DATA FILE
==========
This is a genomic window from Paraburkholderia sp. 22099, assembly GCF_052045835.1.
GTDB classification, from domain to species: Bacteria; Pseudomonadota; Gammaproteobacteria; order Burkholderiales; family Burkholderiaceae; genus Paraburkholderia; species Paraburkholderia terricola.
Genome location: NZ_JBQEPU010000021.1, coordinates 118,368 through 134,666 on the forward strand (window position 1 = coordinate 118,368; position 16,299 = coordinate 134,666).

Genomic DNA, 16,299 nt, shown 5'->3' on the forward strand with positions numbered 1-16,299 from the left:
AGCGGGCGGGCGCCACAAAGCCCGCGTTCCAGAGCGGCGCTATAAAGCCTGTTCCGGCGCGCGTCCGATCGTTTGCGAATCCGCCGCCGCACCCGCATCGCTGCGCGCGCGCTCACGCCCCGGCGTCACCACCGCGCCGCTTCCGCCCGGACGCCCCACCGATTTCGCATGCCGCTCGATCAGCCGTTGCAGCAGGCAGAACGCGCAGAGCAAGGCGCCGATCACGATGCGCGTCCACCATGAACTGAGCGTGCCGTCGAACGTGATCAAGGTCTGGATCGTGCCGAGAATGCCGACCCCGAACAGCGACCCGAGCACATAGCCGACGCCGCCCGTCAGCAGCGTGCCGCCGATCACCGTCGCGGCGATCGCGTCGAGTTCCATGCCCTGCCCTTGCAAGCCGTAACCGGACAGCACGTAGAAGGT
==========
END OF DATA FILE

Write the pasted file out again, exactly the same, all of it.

This is a genomic window from Paraburkholderia sp. 22099, assembly GCF_052045835.1.
GTDB classification, from domain to species: Bacteria; Pseudomonadota; Gammaproteobacteria; order Burkholderiales; family Burkholderiaceae; genus Paraburkholderia; species Paraburkholderia terricola.
Genome location: NZ_JBQEPU010000021.1, coordinates 118,368 through 134,666 on the forward strand (window position 1 = coordinate 118,368; position 16,299 = coordinate 134,666).

Genomic DNA, 16,299 nt, shown 5'->3' on the forward strand with positions numbered 1-16,299 from the left:
AGCGGGCGGGCGCCACAAAGCCCGCGTTCCAGAGCGGCGCTATAAAGCCTGTTCCGGCGCGCGTCCGATCGTTTGCGAATCCGCCGCCGCACCCGCATCGCTGCGCGCGCGCTCACGCCCCGGCGTCACCACCGCGCCGCTTCCGCCCGGACGCCCCACCGATTTCGCATGCCGCTCGATCAGCCGTTGCAGCAGGCAGAACGCGCAGAGCAAGGCGCCGATCACGATGCGCGTCCACCATGAACTGAGCGTGCCGTCGAACGTGATCAAGGTCTGGATCGTGCCGAGAATGCCGACCCCGAACAGCGACCCGAGCACATAGCCGACGCCGCCCGTCAGCAGCGTGCCGCCGATCACCGTCGCGGCGATCGCGTCGAGTTCCATGCCCTGCCCTTGCAAGCCGTAACCGGACAGCACGTAGAAGGT